@SanFranLefty: The use of graphics to flesh out the sparse narrative was also one of my favorite things. It is not a deice that lends itself terribly well to self reflection, however, because of its essentially visual nature–far better and portraying actions and reactions. She cold hav shown her imaginings of what consequences her actions had, I suppose, but I think she was trying to tell the story from the POV of her younger self. Perhaps including that incident, which shows her in a very bad light and for which she obviously feels shame, is an indication of how much she has reflected upon and regretted it. I learned a lit I didn’t know about Iran, and felt even more sympathy for the protesters, after reading this. The “it will be ok, it will be OK” was heartbreaking–to have one’s hopes of freedom from a horribly repressive regime dashed by the revolution’s degeneration into a theocracy. I saw a new book by her at the bookstore yesterday, one about an uncle who was a musician. Hope she will do future stories on her mom and grandmother, because I too found them the most interesting characters.

Update on present-day Iran: Al-Arabiyaa reports on the closed “trial” of 100 protest leaders who “confessed” under torture to plotting a velvet revolution with western countries.

@SanFranLefty: I really liked this format as well but what really struck me about the format was how well she used it to convey the range of emotions felt at the same time about events going on around her. For instance, the episode where she was caught by the female religious police and tried to talk her way out of it by claiming that the Michael Jackson button was actually Malcolm X. You get a sense of her fear but at the same time get a great laugh at the women’s expense and an adult culture (in the early 80s) that would be ok with Malcolm X but not Jackson.

@redmanlaw: I can send you my copy when Mr. SFL is done reading it. With such ridiculous small square footage in our urban cottage, I have learned to be brutal with all belongings, especially books. Nothing stays around here except the Jane Austen, David Sedaris, and John Irving books.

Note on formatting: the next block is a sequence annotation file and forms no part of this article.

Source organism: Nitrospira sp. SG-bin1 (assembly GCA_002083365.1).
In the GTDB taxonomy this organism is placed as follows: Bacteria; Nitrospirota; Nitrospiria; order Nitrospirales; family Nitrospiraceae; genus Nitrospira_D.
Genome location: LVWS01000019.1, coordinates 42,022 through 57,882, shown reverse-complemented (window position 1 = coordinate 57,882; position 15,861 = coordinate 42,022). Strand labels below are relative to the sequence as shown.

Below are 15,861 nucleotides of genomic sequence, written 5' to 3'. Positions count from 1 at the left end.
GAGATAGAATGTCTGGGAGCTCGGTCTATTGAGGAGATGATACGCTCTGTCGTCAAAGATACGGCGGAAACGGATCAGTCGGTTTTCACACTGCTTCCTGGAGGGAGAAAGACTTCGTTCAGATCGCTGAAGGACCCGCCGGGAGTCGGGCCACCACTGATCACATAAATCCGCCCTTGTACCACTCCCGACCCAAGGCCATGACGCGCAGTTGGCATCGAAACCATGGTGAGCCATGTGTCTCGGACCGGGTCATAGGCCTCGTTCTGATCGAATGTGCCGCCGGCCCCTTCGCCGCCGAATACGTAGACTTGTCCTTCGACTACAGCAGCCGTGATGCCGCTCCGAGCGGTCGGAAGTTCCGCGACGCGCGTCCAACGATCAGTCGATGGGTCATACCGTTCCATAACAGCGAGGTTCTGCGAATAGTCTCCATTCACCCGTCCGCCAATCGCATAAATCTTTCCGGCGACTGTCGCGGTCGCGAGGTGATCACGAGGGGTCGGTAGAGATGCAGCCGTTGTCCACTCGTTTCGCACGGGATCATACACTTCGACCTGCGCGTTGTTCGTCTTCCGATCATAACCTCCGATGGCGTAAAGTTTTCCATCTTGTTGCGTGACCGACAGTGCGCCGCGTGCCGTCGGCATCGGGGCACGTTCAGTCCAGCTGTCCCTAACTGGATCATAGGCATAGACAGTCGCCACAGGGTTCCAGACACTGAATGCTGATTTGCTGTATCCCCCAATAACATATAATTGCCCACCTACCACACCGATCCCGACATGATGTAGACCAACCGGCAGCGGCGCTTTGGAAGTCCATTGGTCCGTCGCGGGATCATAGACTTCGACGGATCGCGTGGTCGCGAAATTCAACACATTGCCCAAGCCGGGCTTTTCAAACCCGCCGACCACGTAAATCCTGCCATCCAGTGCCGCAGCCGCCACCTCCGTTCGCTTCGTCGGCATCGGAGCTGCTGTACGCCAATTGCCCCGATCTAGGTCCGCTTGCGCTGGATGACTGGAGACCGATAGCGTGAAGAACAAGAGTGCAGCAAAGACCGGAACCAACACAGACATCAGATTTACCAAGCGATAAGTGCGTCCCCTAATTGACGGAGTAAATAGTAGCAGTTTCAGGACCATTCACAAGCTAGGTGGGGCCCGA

@Jamie Sommers: My favorite part of the scene with the MJ button was the dry explanatory text: “Back then, Michael Jackson was still black.” And she did a marvelous job of balancing those humorous moments with utterly serious ones, like the maid talking about her fourteen year-old son receiving a “key to heaven” from the military recruiters, or her friend falling to his death after their party is raided by the police. What I found most impressive (and it’s been a couple of years, so my memory is fuzzy, but the film, excellent as it was, didn’t seem to flesh this out as well) was her honesty about everything, whether it was her apprehension at meeting her childhood friend who’d since been confined to a wheelchair, or her at first glib attitude toward wrongly accusing a man of harassing her. She could have cherry-picked, and painted herself in a more positive light, but instead we get a full account.

Graphic novel=storyboard for movie=trash.

“Golly, wish I knew more about this and such and such as…” The reason for that is that the form cannot carry content. It can only carry ‘look’.

Never forget: A word is worth a thousand pictures.

Meanwhile I’m reading the new translation of Les Miserables done by Modern Library. A stunning, thrill-ride of trash-lit raised to high art. Gorgeous, astounding: fiction as Grand Opera: aka, literature.

Read a book. Spare your brain.

@Benedick: There you are! I was ready to send out a search party.